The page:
MusicWeb International One of the most grown-up review sites around 2023
Approaching 60,000 reviews
and more.. and still writing ...

Search MusicWeb Here Acte Prealable Polish CDs

Presto Music CD retailer
Founder: Len Mullenger                                    Editor in Chief:John Quinn             

Some items
to consider

new MWI
Current reviews

old MWI
pre-2023 reviews

paid for

Acte Prealable Polish recordings

Forgotten Recordings
Forgotten Recordings
All Forgotten Records Reviews

Troubadisc Weinberg- TROCD01450

All Troubadisc reviews

FOGHORN Classics

Brahms String Quartets

All Foghorn Reviews

All HDTT reviews

Songs to Harp from
the Old and New World

all Nimbus reviews

all tudor reviews

Follow us on Twitter

Editorial Board
MusicWeb International
Founding Editor
Rob Barnett
Editor in Chief
John Quinn
Contributing Editor
Ralph Moore
   David Barker
Jonathan Woolf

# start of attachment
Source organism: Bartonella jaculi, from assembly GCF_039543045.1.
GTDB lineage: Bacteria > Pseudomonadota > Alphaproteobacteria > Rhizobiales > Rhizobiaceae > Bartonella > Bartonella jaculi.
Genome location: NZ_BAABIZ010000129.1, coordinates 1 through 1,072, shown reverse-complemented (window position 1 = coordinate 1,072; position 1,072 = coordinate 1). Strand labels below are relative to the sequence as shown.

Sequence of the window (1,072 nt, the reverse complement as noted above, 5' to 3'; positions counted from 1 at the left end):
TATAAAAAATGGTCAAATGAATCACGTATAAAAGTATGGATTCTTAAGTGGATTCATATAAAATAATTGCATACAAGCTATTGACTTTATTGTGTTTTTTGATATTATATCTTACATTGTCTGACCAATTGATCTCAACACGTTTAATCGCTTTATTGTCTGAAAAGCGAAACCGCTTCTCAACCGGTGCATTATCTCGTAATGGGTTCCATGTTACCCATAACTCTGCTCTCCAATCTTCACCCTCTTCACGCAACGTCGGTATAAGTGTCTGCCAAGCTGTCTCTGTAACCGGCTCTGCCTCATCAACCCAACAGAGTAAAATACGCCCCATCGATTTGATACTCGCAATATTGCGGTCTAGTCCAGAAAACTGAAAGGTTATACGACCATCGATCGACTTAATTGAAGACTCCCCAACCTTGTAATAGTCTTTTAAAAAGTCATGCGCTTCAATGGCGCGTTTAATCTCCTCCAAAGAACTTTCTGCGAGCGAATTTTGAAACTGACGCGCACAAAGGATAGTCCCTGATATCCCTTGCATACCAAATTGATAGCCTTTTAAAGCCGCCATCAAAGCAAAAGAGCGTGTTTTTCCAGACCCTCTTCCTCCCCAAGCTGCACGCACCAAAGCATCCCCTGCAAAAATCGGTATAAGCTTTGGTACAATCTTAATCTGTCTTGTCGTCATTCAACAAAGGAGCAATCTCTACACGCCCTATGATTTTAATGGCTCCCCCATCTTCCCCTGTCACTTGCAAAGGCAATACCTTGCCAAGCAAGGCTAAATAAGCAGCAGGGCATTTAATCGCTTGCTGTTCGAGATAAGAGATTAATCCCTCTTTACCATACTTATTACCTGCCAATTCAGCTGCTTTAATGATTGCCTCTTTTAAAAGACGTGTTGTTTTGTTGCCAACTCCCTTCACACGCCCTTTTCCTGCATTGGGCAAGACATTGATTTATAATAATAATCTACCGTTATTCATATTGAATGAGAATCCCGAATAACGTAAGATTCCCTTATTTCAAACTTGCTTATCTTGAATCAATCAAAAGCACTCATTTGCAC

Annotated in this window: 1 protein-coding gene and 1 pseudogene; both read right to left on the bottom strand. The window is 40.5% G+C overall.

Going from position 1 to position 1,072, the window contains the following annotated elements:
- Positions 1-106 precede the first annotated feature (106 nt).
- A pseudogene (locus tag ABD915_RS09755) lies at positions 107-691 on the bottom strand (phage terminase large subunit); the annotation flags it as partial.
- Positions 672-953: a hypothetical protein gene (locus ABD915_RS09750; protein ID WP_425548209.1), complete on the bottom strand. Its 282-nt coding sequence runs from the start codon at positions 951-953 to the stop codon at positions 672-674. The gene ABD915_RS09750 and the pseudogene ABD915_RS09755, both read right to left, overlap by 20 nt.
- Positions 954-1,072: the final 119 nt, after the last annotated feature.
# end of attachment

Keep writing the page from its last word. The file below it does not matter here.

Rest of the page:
MusicWeb Founder
   Len Mullenger

To gain a 10% discount, use the link below & the code MusicWeb10

Julián CARRILLO (1875–1965)
Orchestral Works
Primera Sinfonia en Re Mayor (D major) (1901) [32:57]
Tema con Variaciones para Orquesta, Op. 2 (1899) [14:04]
Primera Suite para Orquesta, Op. 1 (1896-99) [15:33]
Orquesta Sinfónica de San Luis Potosi/José Miramontes Zapata
rec. Teatro de la Paz, San Luis Potosi, Mexico, 29, 31 Jan 2015
STERLING CDS1107-2 [62:48]

Carrillo, in his maturity, was a sound pioneer and experimentalist but there's none of that here. These three works from his twenties show him in almost complete and masterly subjugation to German late-romanticism with only the occasional flicker of Mexican 'local colour'. For comparison think in terms of pre-Great War Frank Bridge and 1940s Elliott Carter, both composers who made a break with their early styles.